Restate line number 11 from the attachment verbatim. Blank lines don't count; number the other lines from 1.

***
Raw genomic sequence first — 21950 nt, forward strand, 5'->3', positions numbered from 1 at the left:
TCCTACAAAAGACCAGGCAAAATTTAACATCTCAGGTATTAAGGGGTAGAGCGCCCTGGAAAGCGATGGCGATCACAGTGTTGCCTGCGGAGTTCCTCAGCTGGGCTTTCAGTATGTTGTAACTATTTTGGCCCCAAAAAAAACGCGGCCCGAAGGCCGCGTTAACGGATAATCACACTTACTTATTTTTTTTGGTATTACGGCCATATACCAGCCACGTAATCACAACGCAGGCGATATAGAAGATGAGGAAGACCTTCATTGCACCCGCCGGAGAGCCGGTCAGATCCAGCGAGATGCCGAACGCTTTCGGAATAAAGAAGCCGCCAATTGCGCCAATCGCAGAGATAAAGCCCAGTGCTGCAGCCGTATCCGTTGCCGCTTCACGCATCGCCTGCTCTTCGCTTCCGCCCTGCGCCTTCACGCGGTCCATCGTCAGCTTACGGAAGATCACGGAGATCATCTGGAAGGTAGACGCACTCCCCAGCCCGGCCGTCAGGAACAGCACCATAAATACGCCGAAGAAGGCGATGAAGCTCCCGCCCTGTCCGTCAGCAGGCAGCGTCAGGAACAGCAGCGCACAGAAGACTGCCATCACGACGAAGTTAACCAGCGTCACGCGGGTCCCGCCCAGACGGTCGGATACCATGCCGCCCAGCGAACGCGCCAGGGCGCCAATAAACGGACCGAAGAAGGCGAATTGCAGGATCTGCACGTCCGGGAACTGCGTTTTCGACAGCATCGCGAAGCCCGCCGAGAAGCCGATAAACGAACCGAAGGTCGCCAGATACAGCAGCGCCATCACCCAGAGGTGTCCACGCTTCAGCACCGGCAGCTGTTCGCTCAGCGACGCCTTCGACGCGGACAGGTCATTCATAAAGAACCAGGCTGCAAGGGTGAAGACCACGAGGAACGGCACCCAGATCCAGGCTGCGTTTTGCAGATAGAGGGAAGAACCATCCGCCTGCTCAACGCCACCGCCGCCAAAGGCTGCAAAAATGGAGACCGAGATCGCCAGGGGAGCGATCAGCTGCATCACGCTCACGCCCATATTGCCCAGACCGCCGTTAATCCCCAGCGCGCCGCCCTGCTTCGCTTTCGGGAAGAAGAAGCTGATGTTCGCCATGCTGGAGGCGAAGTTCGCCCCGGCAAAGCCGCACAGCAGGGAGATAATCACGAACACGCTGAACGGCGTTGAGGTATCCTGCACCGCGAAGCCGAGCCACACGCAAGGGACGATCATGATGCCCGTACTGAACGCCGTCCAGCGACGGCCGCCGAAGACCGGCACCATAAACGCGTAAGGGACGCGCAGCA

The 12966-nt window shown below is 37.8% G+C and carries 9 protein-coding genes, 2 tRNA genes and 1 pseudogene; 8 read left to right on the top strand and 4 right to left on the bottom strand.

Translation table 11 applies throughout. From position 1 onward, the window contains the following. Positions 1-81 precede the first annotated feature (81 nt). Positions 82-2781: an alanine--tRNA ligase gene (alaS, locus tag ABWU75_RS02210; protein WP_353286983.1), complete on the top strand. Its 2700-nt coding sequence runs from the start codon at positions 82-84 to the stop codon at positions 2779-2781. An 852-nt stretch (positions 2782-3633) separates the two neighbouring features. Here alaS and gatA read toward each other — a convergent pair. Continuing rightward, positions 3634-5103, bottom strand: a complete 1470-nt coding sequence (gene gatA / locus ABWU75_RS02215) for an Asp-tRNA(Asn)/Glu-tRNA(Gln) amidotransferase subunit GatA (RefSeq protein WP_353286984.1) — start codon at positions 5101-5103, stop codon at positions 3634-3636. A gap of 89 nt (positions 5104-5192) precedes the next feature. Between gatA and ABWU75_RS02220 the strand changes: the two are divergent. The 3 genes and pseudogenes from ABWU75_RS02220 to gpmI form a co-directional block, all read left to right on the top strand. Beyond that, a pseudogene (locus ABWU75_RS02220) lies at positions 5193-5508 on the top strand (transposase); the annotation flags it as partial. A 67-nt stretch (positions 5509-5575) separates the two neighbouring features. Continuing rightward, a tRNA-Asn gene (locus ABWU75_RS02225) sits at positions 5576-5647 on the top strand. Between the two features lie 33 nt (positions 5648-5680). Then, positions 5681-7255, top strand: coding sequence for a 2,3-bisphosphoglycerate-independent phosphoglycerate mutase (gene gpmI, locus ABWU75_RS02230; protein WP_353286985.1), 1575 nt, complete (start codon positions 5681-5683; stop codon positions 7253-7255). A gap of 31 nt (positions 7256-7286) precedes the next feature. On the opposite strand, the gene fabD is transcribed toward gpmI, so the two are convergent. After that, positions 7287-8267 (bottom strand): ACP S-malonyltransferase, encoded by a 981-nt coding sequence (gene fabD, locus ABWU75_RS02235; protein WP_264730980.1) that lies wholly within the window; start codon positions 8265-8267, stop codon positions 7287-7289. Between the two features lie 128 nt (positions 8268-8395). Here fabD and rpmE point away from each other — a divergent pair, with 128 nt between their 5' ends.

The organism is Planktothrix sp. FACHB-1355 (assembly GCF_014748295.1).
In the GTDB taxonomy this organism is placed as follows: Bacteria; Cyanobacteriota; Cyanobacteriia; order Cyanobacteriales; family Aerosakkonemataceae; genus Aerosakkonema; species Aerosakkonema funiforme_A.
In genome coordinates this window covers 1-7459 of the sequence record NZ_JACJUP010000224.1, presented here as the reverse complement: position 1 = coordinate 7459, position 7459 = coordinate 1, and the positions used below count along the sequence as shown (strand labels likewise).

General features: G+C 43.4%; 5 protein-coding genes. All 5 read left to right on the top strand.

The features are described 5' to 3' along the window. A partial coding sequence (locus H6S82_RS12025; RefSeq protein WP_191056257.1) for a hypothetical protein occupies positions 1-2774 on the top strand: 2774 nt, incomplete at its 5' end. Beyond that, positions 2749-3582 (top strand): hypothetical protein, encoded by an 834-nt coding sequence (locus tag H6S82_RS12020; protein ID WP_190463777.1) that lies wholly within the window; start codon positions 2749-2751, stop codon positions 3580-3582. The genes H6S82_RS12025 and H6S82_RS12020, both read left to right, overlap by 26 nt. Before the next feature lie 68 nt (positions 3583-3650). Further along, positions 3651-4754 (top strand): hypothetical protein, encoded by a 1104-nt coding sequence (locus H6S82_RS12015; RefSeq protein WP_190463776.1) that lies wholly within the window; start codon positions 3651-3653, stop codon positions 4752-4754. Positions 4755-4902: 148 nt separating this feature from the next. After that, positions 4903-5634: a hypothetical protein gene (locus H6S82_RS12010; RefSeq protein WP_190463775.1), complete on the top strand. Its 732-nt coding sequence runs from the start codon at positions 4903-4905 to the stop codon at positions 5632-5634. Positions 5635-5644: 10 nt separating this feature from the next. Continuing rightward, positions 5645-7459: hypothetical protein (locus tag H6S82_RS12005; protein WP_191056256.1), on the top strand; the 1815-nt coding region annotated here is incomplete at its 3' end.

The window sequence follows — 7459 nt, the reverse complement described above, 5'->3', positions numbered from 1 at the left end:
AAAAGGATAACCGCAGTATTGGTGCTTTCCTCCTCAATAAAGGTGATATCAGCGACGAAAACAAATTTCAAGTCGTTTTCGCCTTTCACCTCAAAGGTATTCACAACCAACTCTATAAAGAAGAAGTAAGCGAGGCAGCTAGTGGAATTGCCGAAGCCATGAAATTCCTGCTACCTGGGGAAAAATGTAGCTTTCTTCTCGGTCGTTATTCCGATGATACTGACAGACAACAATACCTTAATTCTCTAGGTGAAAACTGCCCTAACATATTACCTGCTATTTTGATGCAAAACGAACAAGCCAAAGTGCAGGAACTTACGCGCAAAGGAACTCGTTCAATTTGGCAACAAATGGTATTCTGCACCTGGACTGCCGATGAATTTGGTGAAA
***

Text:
AAAAGGATAACCGCAGTATTGGTGCTTTCCTCCTCAATAAAGGTGATATCAGCGACGAAAACAAATTTCAAGTCGTTTTCGCCTTTCACCTCAAAGGTATTCACAACCAACTCTATAAAGAAGAAGTAAGCGAGGCAGCTAGTGGAATTGCCGAAGCCATGAAATTCCTGCTACCTGGGGAAAAATGTAGCTTTCTTCTCGGTCGTTATTCCGATGATACTGACAGACAACAATACCTTAATTCTCTAGGTGAAAACTGCCCTAACATATTACCTGCTATTTTGATGCAAAACGAACAAGCCAAAGTGCAGGAACTTACGCGCAAAGGAACTCGTTCAATTTGGCAACAAATGGTATTCTGCACCTGGACTGCCGATGAATTTGGTGAAA